Contemporary Conflict Resolution


Contemporary Conflict Resolution (Fourth Edition)
By Oliver Ramsbotham, Tom Woodhouse & Hugh Miall
Polity – £28.99

I’ve often felt that the more one investigates a certain conflict – the many complex reason(s) for it having kicked off in the first place being a strong premise from which to embark – the less one appears to know. Might this be because of the many, varying, interwoven challenges at stake, that are more often than not, held to some sort of religiously induced ransom?

The Arab Spring for instance, the convulsions of which have affected the lives of more than 350 million people (half under the age of twenty-five might I add, which in and of itself, speaks volumes); which, along with the U.S. led Iraqi War, has unfortunately manifested in the vile formation of the barbaric, Islamic State.

Due to the (continuing) upheavals of 2011-14 – that invariably involved such bordering states as Iran and Turkey – the whole conundrum of unspeakable murder that is Syria, is, to my mind at least, a kaleidoscopic, undecipherable cesspit of a mess.

This partially explains why I’m drawn to such a challenging and compelling read as Contemporary Conflict Resolution, as it’s surely something of a profound necessity to try and at least understand what on earth is going on, outside the television and reported media that is. And it has to be said that this book, by Messrs. Oliver Ramsbotham, Tom Woodhouse and Hugh Miall really does make for eye-opening, extraordinary reading.

In ‘Introduction to Conflict Resolution: Concepts ad Definitions,’ they assimilate through some of the Twentieth Century’s web of modern history and point out that: ”Conflict is a universal feature of human society. It takes its origins in economic differentiation, social change, cultural formation, psychological development and political organization – all of which are inherently conflictual – and becomes overt through the formation of conflict parties, which come to have, or are perceived to have, mutually incompatible goals. The identity of the conflict parties, the levels at which the conflict is contested, and the issues fought over (scarce resources, unequal relations, competing values) may vary over time and may themselves be disputed.”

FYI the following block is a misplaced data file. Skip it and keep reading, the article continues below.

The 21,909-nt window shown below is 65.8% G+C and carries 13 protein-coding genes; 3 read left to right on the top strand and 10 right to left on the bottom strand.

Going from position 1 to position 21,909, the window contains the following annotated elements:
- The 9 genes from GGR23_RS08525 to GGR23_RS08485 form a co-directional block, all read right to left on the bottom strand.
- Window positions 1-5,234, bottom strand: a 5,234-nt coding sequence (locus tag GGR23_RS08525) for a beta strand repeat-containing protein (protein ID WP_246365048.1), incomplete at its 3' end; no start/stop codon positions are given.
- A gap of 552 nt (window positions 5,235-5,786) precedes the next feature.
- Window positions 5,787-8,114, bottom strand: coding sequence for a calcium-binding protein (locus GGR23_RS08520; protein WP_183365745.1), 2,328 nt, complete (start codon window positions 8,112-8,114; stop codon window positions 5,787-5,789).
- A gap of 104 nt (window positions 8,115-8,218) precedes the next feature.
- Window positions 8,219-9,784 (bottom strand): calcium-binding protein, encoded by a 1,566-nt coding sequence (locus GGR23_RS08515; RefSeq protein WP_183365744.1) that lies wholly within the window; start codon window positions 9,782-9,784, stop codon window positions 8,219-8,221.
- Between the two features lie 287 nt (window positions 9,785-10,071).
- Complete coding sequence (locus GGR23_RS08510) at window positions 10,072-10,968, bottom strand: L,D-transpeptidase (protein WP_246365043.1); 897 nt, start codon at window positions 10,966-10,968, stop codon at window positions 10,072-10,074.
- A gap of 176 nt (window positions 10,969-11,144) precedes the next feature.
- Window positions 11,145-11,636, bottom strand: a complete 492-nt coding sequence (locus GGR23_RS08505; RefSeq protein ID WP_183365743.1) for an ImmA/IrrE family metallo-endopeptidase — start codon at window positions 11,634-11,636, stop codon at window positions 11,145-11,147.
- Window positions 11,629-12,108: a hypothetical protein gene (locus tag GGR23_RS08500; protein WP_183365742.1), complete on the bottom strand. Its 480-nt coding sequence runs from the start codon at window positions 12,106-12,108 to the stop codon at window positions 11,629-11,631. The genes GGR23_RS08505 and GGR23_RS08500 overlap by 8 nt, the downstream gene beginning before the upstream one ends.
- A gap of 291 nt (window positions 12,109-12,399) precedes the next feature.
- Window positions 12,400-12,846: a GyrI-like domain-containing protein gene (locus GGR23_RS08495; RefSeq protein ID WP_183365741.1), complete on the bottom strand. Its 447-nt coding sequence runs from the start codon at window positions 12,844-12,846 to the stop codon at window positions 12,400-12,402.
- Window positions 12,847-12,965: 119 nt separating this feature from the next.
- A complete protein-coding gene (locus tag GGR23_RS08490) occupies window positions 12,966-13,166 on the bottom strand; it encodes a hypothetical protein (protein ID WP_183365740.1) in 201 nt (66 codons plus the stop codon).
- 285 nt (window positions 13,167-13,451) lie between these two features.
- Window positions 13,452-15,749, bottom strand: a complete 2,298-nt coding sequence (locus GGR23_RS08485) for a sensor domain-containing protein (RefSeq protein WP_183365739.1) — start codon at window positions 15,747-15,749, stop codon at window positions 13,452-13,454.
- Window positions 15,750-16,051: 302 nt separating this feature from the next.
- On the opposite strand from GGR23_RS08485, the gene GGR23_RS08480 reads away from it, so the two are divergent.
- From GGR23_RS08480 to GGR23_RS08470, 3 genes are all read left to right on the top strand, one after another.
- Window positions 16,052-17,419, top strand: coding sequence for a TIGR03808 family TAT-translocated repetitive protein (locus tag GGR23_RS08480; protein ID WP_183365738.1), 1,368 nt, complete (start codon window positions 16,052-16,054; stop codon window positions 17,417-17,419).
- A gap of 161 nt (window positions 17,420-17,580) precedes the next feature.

Herein, the authors tell it as it is from the off; but once again, it could be argued that the more one delves into one aspect, the less one knows of the initial issue, simply as a result of having to delve into a variant number of other, inter-related aspects – ad infinitum. Might I add that this is by no means a reflection of what can only be considered a sublime book, but is quintessentially and directly due to the complexity of the book’s colossal subject matter. A dense subject matter that is inexorable to say the least: ”A wide range of policy options are in principle available for direct prevention […]. they range from official diplomacy (mediation, conciliation, fact-finding, good offices, peace conferences, envoys, conflict prevention centres, hot lines) through non-official diplomacy (private mediation, message-carrying and the creation of back-channels, peace commissions, problem-solving workshops, conflict resolution training, round tables) to peacemaking efforts by local actors (church-affiliated talks, debates between politicians, cross-party discussions). In some cases exploratory talks and trust-building by respected mediators are crucial. In others, positive and negative inducements by relevant states are significant” (‘Preventing Violent Conflict – Direct Prevention’).

Made up of three parts and twenty chapters (which range from ‘Ending Violent Conflict: Peacemaking’ to ‘Reconciliation,’ from ‘Gender and Conflict Resolution’ to ‘Linguistic Intractability: Engaging Radical Disagreement When Conflict Resolution Fails’), Contemporary Conflict Resolution is also made up of a number Figures, Tables, Boxes, Maps, Illustration Acknowledgements and Abbreviations, which ultimately account for it being such an invaluable work.

While not a bedtime read, many will invariably delve into certain sections as a form of invaluable reference. Its 504 pages (excluding Notes, References and Index) are, as John Paul Lederach of the University of Notre Dame, states: ”now updated with current research and new approaches to deeply difficult protracted conflicts, remains the most comprehensive, well-conceptualized and useful introductory text to the wider fields of peace and conflict studies.”

In all, an outstanding and well-researched analysis.

David Marx


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